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Brian Hancock


Assistant Professor; Co-Chair of the Education Department



Contact Info

(989) 463-7357

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Dr. James Brian Hancock II is an assistant professor of teacher education. Brian enjoys teaching educational foundations and science methods courses as well as integrated science content courses at Alma College.

Brian’s research focuses on preservice teachers learning to elicit, make sense of and respond to K-12 students’ thinking about natural phenomena. He is the principal investigator on an NSF Improving Undergraduate STEM Education (IUSE) grant that investigates if and how learning progression-based modules support preservice elementary teachers’ science understandings.

Brian is interested in Ambitious Science Teaching and continually learning how to better support preservice teachers in engaging K-12 students in high-quality science learning experiences.

In addition to teaching and research, Brian enjoys working with in-service K-12 teachers looking to improve their science instruction in the summer as part of the e-STEM Cooperative Research Experience (CORE) for teachers.

Educational Background:

  • B.S. Physics, Alma College (2005)
  • M.S. Physics, Central Michigan University (2012)
  • Ph.D. Curriculum, Instruction and Teacher Education, specializing in science teacher education, Michigan State University (2020)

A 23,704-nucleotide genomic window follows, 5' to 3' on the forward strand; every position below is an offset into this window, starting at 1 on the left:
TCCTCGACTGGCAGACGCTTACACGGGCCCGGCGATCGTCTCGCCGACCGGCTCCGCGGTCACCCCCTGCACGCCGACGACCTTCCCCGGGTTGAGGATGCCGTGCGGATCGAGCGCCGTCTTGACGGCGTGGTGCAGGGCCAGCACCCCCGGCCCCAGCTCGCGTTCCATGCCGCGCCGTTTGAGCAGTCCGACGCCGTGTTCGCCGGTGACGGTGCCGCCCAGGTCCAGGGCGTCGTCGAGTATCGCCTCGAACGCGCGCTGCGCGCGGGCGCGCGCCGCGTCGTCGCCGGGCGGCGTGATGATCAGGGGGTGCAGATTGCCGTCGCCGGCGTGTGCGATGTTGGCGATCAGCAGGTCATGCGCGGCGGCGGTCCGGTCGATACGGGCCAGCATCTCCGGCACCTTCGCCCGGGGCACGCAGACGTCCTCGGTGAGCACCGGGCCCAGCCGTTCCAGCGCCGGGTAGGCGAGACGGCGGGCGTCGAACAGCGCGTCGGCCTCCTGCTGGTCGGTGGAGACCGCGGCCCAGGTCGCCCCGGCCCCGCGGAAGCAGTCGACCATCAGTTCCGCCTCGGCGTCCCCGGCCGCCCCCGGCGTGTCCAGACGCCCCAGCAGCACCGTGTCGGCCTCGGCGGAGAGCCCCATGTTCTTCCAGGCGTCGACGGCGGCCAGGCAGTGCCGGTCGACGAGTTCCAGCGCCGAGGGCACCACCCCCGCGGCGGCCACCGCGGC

Signature Courses:
PK-6 Science Methods; Integrated Science I and II.

My Expertise

Science teacher education.

Recent Work and Accomplishments

Hancock, J.B., II. & Poling, J.T.* (2023). Physics Teachers’ Perceptions of Administrative Support for Professional Learning During COVID-19. Issues in Teacher Education. 32(2), 6-23.

Stroupe, D. & Hancock, J. B., II (2022). Examining mentor teachers’ critical pedagogical discourses and participation in an era of changing science standards and pedagogies. Teaching and Teacher Education, 109. https://doi.org/10.1016/j.tate.2021.103558

Gotwals, A., Hancock, J. B. II, & Stroupe, D. (2020). Lessons and challenges from three years of preservice teachers’ “macroteaching.” In D. Stroupe, K. Hammerness, & S. McDonald (Eds.), Preparing science teachers through practice-based teacher education. Harvard Education Press.

*Denotes undergraduate student